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Thread: Best general use macro lens

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    Member rick75's Avatar
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    Best general use macro lens

    Ok so about to get a macro lens, either the tamron 90mm f2.8 or the tamron 60mm f2.0, so my question is which is going to give the best all round performance, interested in jewellery photography, bugs, but also as a general lens, portraits etc. For the bugs etc I assume the 90mm would be the best, but I thought the ability of the 60mm in general and low light conditions would be better, can you get close enough to bugs with a 60mm or do you really need a 90mm or higher, what does everyone think?

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    Account Closed Wayne's Avatar
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    I have neither, but imagine the 90mm is pretty short for working distance when it comes to anything live, the 60mm I imagine would be even worse.

    For static like jewelery either would be fine I think, but as portrait outfits, the 90mm is probably best.

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    The tammy 90mm was voted worlds best macro lens for quite a few years and it got those awards for a reason. It makes a great portrait lens. I have one.

    Now next question, what sort of portraits. Studio, outdoor, casual, glamour? If you are working in a studio for example with space restrictions the 60mm might be your better choice, but if you are doing outdoor stuff where you have the freedom of space, I would say get the 90. For my fungi shots I tend to use my Sigma 150mm macro much more.
    "It is one thing to make a picture of what a person looks like, it is another thing to make a portrait of who they are" - Paul Caponigro

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    Could you use the 90mm for bugs, or is it just too close to be practical, Rick you mention the 150mm what sort of distance from the subject are you for bugs etc?
    Cheers

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    Administrator ricktas's Avatar
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    Quote Originally Posted by rick75 View Post
    Could you use the 90mm for bugs, or is it just too close to be practical, Rick you mention the 150mm what sort of distance from the subject are you for bugs etc?
    Cheers
    You have to take into account the closest focusing distance of each lens as well, cause no use getting your subject closer than that cause you cannot focus on them

    Tamron 60mm : 23cm
    Tamron 90mm : 29cm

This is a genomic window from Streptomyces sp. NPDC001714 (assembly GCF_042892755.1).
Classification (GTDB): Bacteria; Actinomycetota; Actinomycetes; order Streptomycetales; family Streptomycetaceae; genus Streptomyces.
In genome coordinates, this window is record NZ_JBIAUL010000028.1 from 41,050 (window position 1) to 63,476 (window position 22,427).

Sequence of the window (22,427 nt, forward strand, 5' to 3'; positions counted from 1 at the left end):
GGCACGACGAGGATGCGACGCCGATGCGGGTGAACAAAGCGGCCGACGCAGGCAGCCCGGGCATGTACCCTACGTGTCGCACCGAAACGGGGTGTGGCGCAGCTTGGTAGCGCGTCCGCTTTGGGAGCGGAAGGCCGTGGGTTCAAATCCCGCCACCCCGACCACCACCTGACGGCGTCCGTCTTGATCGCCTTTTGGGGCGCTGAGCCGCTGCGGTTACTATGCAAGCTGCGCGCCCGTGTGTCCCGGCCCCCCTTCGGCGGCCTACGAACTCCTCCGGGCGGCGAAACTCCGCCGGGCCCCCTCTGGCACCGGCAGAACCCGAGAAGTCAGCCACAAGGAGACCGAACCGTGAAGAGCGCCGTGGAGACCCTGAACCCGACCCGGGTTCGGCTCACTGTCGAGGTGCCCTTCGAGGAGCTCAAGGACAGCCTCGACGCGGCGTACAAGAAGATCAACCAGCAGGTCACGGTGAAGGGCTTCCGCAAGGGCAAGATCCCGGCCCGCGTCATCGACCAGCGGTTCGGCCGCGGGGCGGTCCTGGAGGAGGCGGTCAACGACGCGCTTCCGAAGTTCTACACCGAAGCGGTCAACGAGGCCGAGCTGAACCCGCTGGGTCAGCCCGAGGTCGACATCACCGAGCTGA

Sigma 150mm : 38cm

    I haven't really taken many bug photos with anything other than my 150mm. I prefer to keep my distance from spiders etc (hehe).

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    Thanks Rick, even a 150mm at 38cm is pretty close, I guess I am looking for a one off solution, I am starting to see this is not going to happen, is this where GAS kicks in?

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    What do you shoot brand wise? I had the Tammy 90 and got rid of it in favour of the Nikon 105VR - although I'm not terribly experienced, that Nikon is certainly the best lens I've ever used, and it spends an awful long time on the camera. I find it focuses significantly faster than the Tamron (not a factor in macro where you are not often in auto focus but is in general use), is whisper quiet, produces a beautiful bokeh, and the front element does not extend when focusing. On the downside, it is significantly heavier and twice the price, although I don't regret the upgrade for a second.

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    I am using a Nikon D3000, looked at the Nikon 105mm, but at $1000 I was trying to pick something up a little cheaper, also was not sure what the 105mm would be like on the jewellery.
    If the 105mm will be fine on the jewellery I might go that way.

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    can't remember Tannin's Avatar
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    I shouldn't think that there would be too much doubt that the best general-use macro les in the world today is the Canon 100mm/2.8L IS. It has swept the field so far as reviews go, it is quite reasonably priced for what it is, and it has new-generation image stabilisation superior to any other lens made. Next best would probably be the Nikkor 105 VR, but it lacks the macro stabilisation function.

    But that's a general answer about the best lens: you are asking which is the better of two. As Rick says, the Tamron 90mm macro is well-regarded. Here is a generally positive review from the excellent and very reliable site The Digital Picture http://www.the-digital-picture.com/R...ew.aspxlookibn You can usually take anything they say there as gospel truth. Note that the Canon 2.8 macro they compare the Tamron to is the old non-IS model (which is still a worthy lens nevertheless), not the new one I mentioned at the start of my reply.

    There don't seem to be any trustworthy reviews of the Tamron 60mm/2 yet. It's a fair bet that it will be a high quality lens - in fact, you really battle to find a bad macro lens these days - but whether it will beat the 60mm Nikkor and Canon ones remains to be seen. I should imagine that it will go close. Tamron don't say if it has a high-quality focus motor ("silent wave" in Nikon-speak, "USM" if you talk Canonese) but the availability of full-time manual focusing hints that they do. It's a worthwhile feature.

    The real question for you isn't "which lens", it is "which focal length class". In the end, there are differences between the Tamron, Nikkor, Tokina, Canon and Sigma lenses in the 100mm class, but they are small differences compared to the difference between any of those lenses and any of the 60mm class macro units. In short:

    100mm class (including 90mm, 100mm, and 105mm):
    • Quite a lot better for insects with a much more practical working distance
    • Somewhat better for flowers and other small objects (same reason)
    • Probably better for rings and stuff too, but I'm guessing at this.
    • Useful as a longish portrait lens, but a bit too long for most people.